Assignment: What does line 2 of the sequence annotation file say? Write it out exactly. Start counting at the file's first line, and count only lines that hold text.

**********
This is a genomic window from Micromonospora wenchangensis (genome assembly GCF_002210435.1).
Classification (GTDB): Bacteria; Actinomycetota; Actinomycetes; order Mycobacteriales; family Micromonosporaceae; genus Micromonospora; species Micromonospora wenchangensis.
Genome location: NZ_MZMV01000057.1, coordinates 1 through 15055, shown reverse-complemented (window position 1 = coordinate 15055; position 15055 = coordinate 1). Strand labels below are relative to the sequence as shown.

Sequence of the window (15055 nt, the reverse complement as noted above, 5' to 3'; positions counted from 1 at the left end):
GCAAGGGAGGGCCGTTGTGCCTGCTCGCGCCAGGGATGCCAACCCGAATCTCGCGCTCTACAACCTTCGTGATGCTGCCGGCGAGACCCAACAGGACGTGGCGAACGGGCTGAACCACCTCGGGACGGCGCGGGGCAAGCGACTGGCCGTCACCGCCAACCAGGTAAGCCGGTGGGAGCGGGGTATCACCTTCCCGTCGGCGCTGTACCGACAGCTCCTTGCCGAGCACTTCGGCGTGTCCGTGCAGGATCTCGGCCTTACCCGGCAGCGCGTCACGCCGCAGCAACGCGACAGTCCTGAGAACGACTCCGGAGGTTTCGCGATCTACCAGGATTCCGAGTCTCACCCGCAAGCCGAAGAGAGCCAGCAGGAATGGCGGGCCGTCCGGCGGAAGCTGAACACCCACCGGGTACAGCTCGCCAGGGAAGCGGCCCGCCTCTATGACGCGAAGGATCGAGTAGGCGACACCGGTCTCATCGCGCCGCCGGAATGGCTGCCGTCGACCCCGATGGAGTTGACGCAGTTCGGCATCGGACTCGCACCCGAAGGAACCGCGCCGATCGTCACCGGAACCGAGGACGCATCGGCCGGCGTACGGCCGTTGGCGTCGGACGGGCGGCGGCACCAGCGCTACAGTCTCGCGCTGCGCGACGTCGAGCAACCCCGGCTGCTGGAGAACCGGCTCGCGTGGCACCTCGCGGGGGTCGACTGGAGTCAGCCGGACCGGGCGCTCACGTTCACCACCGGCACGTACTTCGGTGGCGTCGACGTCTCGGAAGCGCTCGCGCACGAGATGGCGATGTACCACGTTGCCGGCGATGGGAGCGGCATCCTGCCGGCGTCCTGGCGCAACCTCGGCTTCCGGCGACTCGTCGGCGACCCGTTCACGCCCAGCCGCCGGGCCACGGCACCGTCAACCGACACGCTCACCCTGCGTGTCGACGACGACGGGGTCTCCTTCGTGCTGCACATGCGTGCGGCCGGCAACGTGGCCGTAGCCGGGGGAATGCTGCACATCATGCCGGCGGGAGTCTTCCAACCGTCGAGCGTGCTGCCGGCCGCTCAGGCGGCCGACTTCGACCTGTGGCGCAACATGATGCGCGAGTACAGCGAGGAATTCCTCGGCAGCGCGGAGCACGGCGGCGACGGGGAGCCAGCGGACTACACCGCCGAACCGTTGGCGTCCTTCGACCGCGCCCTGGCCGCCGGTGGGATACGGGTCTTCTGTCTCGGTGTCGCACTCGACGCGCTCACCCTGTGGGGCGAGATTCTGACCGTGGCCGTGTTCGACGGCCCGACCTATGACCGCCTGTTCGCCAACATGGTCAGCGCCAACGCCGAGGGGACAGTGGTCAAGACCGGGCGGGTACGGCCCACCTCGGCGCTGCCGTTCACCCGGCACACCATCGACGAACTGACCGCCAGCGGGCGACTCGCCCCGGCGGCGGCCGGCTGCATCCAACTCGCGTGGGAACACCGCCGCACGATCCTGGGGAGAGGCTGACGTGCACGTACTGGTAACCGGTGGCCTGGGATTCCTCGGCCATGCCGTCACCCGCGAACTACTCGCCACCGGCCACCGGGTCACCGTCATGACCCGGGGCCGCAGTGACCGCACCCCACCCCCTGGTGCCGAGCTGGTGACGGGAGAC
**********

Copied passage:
Classification (GTDB): Bacteria; Actinomycetota; Actinomycetes; order Mycobacteriales; family Micromonosporaceae; genus Micromonospora; species Micromonospora wenchangensis.